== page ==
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Boris Berezovsky: death of an oligarch

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Boris Berezovsky

Who, me? (Pic by AFP/Carl de Souza)

I arrived in Russia in 1997, when Boris Berezovsky’s influence was at its height. The year before, he had managed to get Boris Yeltsin reelected, and we need not think too hard about how or why that was achieved. In those days Berezovsky was often in Chechnya, and I couldn’t keep up with how much stuff he owned. Then Putin became president, and shortly afterwards the “Godfather of the Kremlin” was out.

Sometime later I read a vehemently anti-Putin editorial in a major British newspaper, before such things were commonplace. Who wrote this? I wondered. And then I saw the byline:

Boris Berezovsky. I was stunned. Hadn’t the editor done a quick web search before paying this “Russian businessman” to write his screed? Evidently not, although I now understand that serial failure to grasp that not every opponent of Putin is a brave Solzhenitsyn is characteristic of the UK and US media.  Last year, for instance, I watched a documentary on Khodorkovsky, and the filmmaker was baffled when Russians expressed contempt for the fallen billionaire. As for Berezovsky, for years I wrote him off as an embittered crook until I read an interesting piece by Edward Limonov, written in his trademark broken English. The author turned opposition leader was recalling a very expensive bottle of cognac the exiled billionaire had sent him upon his release from prison on weapons smuggling charges in 2003: I like Berezovsky more and more.  Exiled, he looks noble. Berezovsky is a type of anxious, never-satisfied life-eater, of warrior, the person who lives by the energy of conflict. Abroad, in Great Britain, he is forced to exist without conflict, in order to preserve himself from a Russian prison. He wants badly to go out of that golden cage of London, again go to exciting life of conflicts in Russia. He is not interested in money. Money is only fuel to his conflicts. A life-eater, fueled by the energy of conflict! That also describes Limonov, who used to ramble on about legalizing polygamy and teaching kids to use flame-throwers (before he became a semi-respectable Putin opponent in the eyes of David Frost et al.) In Berezovsky, he recognized some of his own characteristics. And now I saw the oligarch differently. He was… To consume more textual awesomeness, click here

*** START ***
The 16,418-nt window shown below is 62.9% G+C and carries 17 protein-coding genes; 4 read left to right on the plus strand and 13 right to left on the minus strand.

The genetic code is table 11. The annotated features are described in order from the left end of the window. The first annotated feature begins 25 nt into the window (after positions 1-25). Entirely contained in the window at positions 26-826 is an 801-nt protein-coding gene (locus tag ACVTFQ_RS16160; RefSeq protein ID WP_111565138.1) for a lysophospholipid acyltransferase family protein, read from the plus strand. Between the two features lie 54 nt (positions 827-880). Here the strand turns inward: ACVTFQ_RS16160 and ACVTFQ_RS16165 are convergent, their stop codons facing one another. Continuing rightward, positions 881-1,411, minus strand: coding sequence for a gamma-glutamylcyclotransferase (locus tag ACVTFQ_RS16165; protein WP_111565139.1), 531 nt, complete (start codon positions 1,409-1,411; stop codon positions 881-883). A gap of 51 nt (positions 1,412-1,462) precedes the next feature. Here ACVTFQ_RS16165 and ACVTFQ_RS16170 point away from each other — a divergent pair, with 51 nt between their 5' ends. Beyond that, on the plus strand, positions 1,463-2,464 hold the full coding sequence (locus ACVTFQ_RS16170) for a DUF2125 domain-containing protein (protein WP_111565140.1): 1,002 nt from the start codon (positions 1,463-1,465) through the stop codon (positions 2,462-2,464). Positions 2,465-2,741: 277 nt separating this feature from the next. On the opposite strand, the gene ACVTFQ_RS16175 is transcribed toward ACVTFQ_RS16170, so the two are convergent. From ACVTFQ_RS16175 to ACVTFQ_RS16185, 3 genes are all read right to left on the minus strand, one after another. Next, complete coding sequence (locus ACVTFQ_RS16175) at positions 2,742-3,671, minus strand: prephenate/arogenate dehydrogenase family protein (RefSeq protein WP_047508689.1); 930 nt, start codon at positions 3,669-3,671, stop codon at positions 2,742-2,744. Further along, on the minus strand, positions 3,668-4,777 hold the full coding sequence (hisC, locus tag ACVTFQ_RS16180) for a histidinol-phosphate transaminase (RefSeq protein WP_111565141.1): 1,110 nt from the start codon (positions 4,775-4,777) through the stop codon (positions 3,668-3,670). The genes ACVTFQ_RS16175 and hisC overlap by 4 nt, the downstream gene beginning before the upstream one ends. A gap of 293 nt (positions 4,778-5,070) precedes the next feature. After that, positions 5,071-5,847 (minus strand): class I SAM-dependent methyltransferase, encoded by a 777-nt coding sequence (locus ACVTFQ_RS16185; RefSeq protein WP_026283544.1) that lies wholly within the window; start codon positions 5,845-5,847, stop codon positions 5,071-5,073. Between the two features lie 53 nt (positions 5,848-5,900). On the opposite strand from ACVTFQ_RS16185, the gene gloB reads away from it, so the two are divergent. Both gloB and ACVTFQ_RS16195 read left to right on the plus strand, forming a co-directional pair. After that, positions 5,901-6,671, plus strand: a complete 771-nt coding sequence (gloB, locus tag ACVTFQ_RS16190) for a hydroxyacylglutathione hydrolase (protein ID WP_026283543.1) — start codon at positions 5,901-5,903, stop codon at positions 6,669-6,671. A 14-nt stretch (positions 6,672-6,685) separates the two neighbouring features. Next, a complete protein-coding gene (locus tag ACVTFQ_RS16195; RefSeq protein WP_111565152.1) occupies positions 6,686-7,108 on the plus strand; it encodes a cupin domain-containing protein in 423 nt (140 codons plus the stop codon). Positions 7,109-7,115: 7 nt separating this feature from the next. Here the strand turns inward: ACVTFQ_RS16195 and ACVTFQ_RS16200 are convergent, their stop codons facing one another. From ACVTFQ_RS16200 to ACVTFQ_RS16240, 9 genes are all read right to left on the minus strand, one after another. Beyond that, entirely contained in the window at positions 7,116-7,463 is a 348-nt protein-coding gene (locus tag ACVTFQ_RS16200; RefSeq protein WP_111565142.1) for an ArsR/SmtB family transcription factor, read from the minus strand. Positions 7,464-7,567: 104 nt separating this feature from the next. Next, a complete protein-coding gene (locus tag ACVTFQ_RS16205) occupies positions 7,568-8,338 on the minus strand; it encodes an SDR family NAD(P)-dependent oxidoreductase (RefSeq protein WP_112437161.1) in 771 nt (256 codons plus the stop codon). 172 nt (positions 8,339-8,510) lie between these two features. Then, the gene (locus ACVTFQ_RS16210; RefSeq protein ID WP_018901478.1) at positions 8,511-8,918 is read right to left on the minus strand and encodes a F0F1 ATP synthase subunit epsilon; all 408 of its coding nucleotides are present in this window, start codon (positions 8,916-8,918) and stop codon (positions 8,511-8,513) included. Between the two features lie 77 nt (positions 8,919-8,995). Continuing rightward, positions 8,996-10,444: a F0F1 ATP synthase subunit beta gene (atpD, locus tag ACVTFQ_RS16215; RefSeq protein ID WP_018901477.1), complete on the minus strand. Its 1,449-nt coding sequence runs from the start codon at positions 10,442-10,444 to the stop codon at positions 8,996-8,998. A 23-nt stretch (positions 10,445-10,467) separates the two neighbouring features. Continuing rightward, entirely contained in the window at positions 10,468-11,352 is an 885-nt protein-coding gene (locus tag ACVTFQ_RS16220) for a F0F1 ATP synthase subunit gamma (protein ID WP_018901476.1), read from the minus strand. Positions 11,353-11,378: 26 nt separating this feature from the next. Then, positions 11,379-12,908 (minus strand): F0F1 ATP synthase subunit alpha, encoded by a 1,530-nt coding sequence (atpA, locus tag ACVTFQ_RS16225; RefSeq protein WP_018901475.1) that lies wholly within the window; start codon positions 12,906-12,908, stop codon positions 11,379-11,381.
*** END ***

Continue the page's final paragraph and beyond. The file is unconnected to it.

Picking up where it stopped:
Daniel Kalder is an author and journalist originally from Scotland, who currently resides in Texas after a ten year stint in the former USSR. Visit him online at
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